A leading vet has made a new call for the slaughter of a "sacred" bullock which has TB because he says it poses a threat to both humans and animals.
Shambo lives at the Skanda Vale temple in Carmarthenshire
Shambo has tested positive for bovine TB, but the multi-faith Skanda Vale Temple in Carmarthenshire, where he lives, wants to keep him alive.
Graham Brooks of the British Cattle Veterinary Association said Shambo was at risk of passing on the infection.
The Welsh Assembly Government has said there is "no timetable for slaughter".
The slaughter notice was issued on the six-year-old black Friesian nearly two weeks ago - shortly after he tested positive for bovine TB during routine screening.
The provisional date for slaughter had been set for Monday.
But monks at Skanda Vale at Llanpumsaint said killing Shambo would violate their religious principles and have mounted a campaign to save the animal.
An online petition has attracted more than 8,000 names and there is a video stream live from Shambo's pen in the temple.
Shambo's keepers claimed he was not proven to be a carrier of TB and said that even if it did develop "he can be expected to make a full recovery given appropriate care".
The temple's website said slaughter would be an "appalling desecration of life".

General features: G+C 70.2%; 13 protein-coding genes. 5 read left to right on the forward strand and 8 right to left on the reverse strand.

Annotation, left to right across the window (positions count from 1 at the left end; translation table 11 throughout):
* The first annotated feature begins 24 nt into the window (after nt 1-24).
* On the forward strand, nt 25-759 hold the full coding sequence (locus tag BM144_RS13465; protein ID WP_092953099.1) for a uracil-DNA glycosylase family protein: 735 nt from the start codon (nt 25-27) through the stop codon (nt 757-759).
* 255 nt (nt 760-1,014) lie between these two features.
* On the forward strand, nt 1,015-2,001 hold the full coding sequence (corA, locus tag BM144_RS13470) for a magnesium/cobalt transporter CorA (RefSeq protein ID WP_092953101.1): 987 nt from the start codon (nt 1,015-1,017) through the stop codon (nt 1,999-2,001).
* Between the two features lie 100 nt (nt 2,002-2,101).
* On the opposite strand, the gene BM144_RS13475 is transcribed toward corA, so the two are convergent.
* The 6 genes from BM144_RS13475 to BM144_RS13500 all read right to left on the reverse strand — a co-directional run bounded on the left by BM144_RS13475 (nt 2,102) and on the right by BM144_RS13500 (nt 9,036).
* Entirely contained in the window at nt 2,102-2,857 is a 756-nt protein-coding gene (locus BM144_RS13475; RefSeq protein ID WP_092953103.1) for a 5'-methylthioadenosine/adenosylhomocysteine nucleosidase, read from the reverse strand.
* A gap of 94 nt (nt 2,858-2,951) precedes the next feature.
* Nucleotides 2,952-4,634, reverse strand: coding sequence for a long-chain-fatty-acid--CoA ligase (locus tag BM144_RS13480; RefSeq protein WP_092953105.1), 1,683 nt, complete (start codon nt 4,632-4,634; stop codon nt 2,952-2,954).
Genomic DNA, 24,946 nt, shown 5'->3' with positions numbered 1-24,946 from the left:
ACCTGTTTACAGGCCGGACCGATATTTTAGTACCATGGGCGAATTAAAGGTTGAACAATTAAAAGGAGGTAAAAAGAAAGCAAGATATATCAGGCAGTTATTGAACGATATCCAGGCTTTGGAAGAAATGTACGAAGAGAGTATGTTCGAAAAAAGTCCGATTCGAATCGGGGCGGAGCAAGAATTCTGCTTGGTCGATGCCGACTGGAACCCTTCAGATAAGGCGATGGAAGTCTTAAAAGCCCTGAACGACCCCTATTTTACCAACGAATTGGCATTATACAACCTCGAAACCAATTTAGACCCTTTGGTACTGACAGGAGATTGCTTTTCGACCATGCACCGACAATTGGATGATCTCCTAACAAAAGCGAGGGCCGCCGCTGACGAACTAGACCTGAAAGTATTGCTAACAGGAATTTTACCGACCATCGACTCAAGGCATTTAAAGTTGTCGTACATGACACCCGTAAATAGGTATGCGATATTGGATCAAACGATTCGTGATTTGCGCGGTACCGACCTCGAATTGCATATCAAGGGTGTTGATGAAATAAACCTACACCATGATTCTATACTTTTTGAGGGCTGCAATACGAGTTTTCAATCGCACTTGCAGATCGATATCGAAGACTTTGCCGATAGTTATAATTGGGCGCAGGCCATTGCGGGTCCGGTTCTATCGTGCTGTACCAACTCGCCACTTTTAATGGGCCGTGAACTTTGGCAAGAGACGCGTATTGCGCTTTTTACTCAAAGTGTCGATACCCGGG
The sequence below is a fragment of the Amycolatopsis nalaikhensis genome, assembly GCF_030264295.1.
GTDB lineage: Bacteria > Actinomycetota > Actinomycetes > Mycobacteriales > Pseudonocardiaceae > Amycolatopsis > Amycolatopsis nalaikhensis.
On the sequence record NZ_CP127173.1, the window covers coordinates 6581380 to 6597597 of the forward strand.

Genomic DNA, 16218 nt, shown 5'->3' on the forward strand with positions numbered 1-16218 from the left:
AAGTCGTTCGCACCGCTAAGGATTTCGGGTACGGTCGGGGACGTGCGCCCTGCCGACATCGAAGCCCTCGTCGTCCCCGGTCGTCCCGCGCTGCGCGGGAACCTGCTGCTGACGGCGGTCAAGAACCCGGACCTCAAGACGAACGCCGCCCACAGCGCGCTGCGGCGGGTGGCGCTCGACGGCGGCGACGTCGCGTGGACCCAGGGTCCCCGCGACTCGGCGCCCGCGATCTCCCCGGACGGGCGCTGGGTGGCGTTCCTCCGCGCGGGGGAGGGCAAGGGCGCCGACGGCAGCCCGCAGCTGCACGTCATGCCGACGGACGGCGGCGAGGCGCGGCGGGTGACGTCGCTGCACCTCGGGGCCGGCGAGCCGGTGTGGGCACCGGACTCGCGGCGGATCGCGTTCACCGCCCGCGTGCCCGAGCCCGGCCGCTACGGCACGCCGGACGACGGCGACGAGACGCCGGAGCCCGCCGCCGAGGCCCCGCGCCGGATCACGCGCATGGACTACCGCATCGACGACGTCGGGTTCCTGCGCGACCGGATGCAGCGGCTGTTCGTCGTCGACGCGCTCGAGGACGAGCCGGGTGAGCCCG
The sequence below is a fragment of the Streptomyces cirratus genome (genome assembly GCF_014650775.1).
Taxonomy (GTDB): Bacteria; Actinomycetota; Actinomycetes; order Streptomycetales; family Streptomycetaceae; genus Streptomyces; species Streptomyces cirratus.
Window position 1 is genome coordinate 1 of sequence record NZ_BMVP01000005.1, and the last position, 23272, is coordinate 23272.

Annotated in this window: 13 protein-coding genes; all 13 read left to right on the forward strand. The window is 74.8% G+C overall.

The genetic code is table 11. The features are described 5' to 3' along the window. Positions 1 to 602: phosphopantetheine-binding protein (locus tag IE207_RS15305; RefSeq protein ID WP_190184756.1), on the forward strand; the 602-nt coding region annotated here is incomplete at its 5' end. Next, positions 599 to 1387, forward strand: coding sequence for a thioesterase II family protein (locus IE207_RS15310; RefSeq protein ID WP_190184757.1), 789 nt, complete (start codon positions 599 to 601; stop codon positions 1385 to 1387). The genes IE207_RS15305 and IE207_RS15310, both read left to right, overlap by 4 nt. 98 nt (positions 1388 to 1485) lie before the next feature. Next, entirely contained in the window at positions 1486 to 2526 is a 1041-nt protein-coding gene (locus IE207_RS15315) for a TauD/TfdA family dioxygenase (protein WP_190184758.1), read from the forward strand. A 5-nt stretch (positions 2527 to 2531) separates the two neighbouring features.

It added: "We could no more allow the slaughter of Shambo than we could the killing of a human being."
But according to Mr Brooks, president of the British Cattle Veterinary Association - the cattle division of the British Veterinary Association - the risk of passing on infection increased the longer Shambo remained alive.
Earlier this month, Mr Brooks, said Shambo "must be removed from the cattle population".
He has now said that because Shambo comes into regular contact with humans, there is a threat of animal-to-human infection.
"Science says the animal should be destroyed," said Mr Brooks.
The final decision on the bullock's fate rests with the assembly government, which said its policy "in common with many other countries, is that cattle who have tested positive for TB should be slaughtered to protect public health and animal health."
It said it was "continuing to assess all the issues surrounding this very sensitive case," and there was "currently no timetable for the slaughter of the bullock, though the slaughter notice remains in force."